The Sikh American organizations who requested the congressional hearing understand that the costs of homegrown hate concern us all. In some cases, it results in violence against targeted communities at home, as in the Oak Creek massacre. In other cases, it incites violence at the hands of extremists in targeted communities abroad, as in the attacks in Libya and other countries. The outcome is the same: innocent people are caught in the gunfire.

The hearing has already earned the support of community leaders across the spectrum: African American, Latino American, Jewish and Muslim American, LGBTQ American, to name a few. Our media and elected officials cannot afford to ignore them. The world needs America to lead in exporting love and dignity – not hate and division.

Valarie Kaur , an award-winning filmmaker, legal advocate, and interfaith organizer, is founding director of Groundswell , an initiative at Auburn Seminary that combines storytelling and advocacy to mobilize faith communities in social action. Kaur studied religion and law at Stanford University, Harvard Divinity School, and Yale Law School, where she now directs the Yale Visual Law Project . Her documentary “Divided We Fall” is the first feature film on hate crimes against Sikh Americans after 9/11. You can follow her on Twitter at @valariekaur.

About

  • jburnetti

    I suggest the Senators open the hearings by playing PAC-funded political commercials by their supporters – to help them gain a greater understanding of hate and lack of discourse in America.

  • lowranger1

    The S.L.P.C. is the most vile of organizations labeling as “hate groups” those who don’t subscribe to their perverted value system.

    The Hartford Courant
    August 21, 2012

    “An Enfield man admitted in court Tuesday that he sent hundreds of threatening letters to the director of the socially conservative Family Institute of Connecticut, which is at the forefront of political opposition in Hartford to gay marriage.

    The guilty plea in U.S. District Court by Daniel Sarno comes a week after an apparently similarly motivated event in which an armed man espousing opposition to social conservatism shot a security guard while trying to enter the offices of the Family Research Council in Washington, D.C., on Aug. 15.”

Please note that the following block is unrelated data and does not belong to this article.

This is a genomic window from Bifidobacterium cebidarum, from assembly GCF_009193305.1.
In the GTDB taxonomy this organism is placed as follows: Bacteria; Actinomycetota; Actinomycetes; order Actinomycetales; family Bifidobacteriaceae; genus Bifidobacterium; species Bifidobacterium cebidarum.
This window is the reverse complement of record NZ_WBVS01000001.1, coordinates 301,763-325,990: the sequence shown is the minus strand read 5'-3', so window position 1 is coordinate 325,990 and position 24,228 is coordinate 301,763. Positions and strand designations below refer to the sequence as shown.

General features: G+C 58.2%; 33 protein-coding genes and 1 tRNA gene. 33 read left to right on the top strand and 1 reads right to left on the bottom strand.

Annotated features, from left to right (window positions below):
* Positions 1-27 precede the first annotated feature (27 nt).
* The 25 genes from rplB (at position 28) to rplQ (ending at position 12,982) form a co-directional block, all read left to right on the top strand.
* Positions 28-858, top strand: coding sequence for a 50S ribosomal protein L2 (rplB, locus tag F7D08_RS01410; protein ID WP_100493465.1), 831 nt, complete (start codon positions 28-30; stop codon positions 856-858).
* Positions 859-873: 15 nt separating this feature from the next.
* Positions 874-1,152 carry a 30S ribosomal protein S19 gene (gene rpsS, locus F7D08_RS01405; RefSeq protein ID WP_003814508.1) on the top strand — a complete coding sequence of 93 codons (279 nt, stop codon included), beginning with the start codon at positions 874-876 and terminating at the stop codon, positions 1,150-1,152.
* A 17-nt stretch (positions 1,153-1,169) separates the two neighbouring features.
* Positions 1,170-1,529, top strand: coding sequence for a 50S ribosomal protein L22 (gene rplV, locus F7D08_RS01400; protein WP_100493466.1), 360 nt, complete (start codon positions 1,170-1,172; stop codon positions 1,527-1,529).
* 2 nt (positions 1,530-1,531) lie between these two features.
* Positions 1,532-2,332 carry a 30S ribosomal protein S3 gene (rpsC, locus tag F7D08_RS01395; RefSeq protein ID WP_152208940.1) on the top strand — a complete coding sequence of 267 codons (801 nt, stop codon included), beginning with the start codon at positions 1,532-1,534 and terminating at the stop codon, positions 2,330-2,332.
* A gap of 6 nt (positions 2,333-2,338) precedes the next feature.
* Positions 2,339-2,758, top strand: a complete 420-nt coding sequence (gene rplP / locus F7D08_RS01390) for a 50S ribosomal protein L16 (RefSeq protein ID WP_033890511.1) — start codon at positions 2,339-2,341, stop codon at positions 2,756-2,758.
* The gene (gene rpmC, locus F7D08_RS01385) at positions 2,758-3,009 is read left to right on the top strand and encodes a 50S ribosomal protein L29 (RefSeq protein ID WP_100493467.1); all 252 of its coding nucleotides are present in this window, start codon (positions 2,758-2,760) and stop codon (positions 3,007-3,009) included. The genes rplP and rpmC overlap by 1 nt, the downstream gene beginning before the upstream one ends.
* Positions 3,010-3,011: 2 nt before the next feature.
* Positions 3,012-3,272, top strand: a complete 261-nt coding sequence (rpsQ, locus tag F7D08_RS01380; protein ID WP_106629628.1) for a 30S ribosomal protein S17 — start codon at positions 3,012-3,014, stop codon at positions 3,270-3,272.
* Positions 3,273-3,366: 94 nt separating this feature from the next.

• Kingofkings1

    This is one of the sanest voices on this important topic of extremism and hate to come from recent discussions. Many more people need to be exposed to this thoughtful analysis for society’s benefit

Read More Articles

Screenshot 2014-04-23 11.40.54
Atheists Bad, Christians Good: A Review of “God’s Not Dead”

A smug Christian movie about smug atheists leads to an inevitable happy ending.

shutterstock_134310734
Ten Ways to Make Your Church Autism-Friendly

The author of the Church of England’s autism guidelines shares advice any church can follow.

Valle Header Art
My Life Depended on the Very Act of Writing

How I was saved by writing about God and cancer.

shutterstock_188545496
Sociologist: Religion Can Predict Sexual Behavior

“Religion and sex are tracking each other like never before,” says sociologist Mark Regnerus.

5783999789_9d06e5d7df_b
The Internet Is Not Killing Religion. So What Is?

Why is religion in decline in the modern world? And what can save it?

concert
Why I Want to Be Culturally Evangelical

I’ve lost my faith. Do I have to lose my heritage, too?

shutterstock_37148347
What Is a Saint?

How the diversity of saintly lives reveals multiple paths toward God.

987_00
An Ayatollah’s Gift to Baha’is, Iran’s Largest Religious Minority

An ayatollah offers a beautiful symbolic gesture against a backdrop of violent persecution.

river dusk
Cleaner, Lighter, Closer

What’s a fella got to do to be baptized?

shutterstock_188022491
Magical Thinking and the Canonization of Two Popes

Why Pope Francis is canonizing two popes for all of the world wide web to see.

Pile_of_trash_2
Pope Francis: Stop the Culture of Waste

What is the human cost of our tendency to throw away?

chapel door
“Sometimes You Find Something Quiet and Holy”: A New York Story

In a hidden, underground sanctuary, we were all together for a few minutes in this sweet and holy mystery.

shutterstock_178468880
Mary Magdalene, the Closest Friend of Jesus

She’s been ignored, dismissed, and misunderstood. But the story of Easter makes it clear that Mary was Jesus’ most faithful friend.

sunset-hair
From Passover to Easter: Why I’m Grateful to be Jewish, Christian, and Alive

Passover with friends. Easter with family. It’s almost enough to make you believe in God.

colbert
Top 10 Reasons We’re Glad A Catholic Colbert Is Taking Over Letterman’s “Late Show”

How might we love Stephen Colbert as the “Late Show” host? Let us count the ways.

emptytomb
God’s Not Dead? Why the Good News Is Better than That

The resurrection of Jesus is not a matter of private faith — it’s a proclamation for the whole world.

shutterstock_186795503
The Three Most Surprising Things Jesus Said

Think you know Jesus? Some of his sayings may surprise you.

egg.jpg
Jesus, Bunnies, and Colored Eggs: An Explanation of Holy Week and Easter

So, Easter is a one-day celebration of Jesus rising from the dead and turning into a bunny, right? Not exactly.